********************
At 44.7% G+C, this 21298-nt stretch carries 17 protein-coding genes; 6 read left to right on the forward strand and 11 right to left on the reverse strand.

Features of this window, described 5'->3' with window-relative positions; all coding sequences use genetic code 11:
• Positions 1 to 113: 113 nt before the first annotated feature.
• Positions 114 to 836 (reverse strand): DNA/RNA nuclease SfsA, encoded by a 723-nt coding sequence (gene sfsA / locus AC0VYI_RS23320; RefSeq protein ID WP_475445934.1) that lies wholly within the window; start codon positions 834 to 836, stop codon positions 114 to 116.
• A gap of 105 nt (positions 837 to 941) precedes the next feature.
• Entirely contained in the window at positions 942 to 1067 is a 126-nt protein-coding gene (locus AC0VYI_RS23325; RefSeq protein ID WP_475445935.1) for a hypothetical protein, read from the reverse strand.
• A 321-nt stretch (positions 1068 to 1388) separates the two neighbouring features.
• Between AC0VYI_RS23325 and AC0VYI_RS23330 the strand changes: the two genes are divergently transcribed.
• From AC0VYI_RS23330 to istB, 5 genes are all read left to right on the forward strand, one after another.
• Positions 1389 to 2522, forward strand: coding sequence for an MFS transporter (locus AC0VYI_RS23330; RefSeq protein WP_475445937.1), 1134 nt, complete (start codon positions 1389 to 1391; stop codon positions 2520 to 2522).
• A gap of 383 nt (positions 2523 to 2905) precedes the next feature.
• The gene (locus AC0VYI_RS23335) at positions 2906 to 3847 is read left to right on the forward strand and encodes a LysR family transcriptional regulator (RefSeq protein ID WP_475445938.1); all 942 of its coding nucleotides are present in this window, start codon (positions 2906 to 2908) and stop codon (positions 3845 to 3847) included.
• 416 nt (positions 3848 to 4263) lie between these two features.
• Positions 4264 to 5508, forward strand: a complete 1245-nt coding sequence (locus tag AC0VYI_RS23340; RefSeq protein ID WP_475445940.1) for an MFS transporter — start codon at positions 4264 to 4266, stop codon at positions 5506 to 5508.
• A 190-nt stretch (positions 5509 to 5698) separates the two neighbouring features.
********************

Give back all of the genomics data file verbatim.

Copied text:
At 44.7% G+C, this 21298-nt stretch carries 17 protein-coding genes; 6 read left to right on the forward strand and 11 right to left on the reverse strand.

Features of this window, described 5'->3' with window-relative positions; all coding sequences use genetic code 11:
• Positions 1 to 113: 113 nt before the first annotated feature.
• Positions 114 to 836 (reverse strand): DNA/RNA nuclease SfsA, encoded by a 723-nt coding sequence (gene sfsA / locus AC0VYI_RS23320; RefSeq protein ID WP_475445934.1) that lies wholly within the window; start codon positions 834 to 836, stop codon positions 114 to 116.
• A gap of 105 nt (positions 837 to 941) precedes the next feature.
• Entirely contained in the window at positions 942 to 1067 is a 126-nt protein-coding gene (locus AC0VYI_RS23325; RefSeq protein ID WP_475445935.1) for a hypothetical protein, read from the reverse strand.
• A 321-nt stretch (positions 1068 to 1388) separates the two neighbouring features.
• Between AC0VYI_RS23325 and AC0VYI_RS23330 the strand changes: the two genes are divergently transcribed.
• From AC0VYI_RS23330 to istB, 5 genes are all read left to right on the forward strand, one after another.
• Positions 1389 to 2522, forward strand: coding sequence for an MFS transporter (locus AC0VYI_RS23330; RefSeq protein WP_475445937.1), 1134 nt, complete (start codon positions 1389 to 1391; stop codon positions 2520 to 2522).
• A gap of 383 nt (positions 2523 to 2905) precedes the next feature.
• The gene (locus AC0VYI_RS23335) at positions 2906 to 3847 is read left to right on the forward strand and encodes a LysR family transcriptional regulator (RefSeq protein ID WP_475445938.1); all 942 of its coding nucleotides are present in this window, start codon (positions 2906 to 2908) and stop codon (positions 3845 to 3847) included.
• 416 nt (positions 3848 to 4263) lie between these two features.
• Positions 4264 to 5508, forward strand: a complete 1245-nt coding sequence (locus tag AC0VYI_RS23340; RefSeq protein ID WP_475445940.1) for an MFS transporter — start codon at positions 4264 to 4266, stop codon at positions 5506 to 5508.
• A 190-nt stretch (positions 5509 to 5698) separates the two neighbouring features.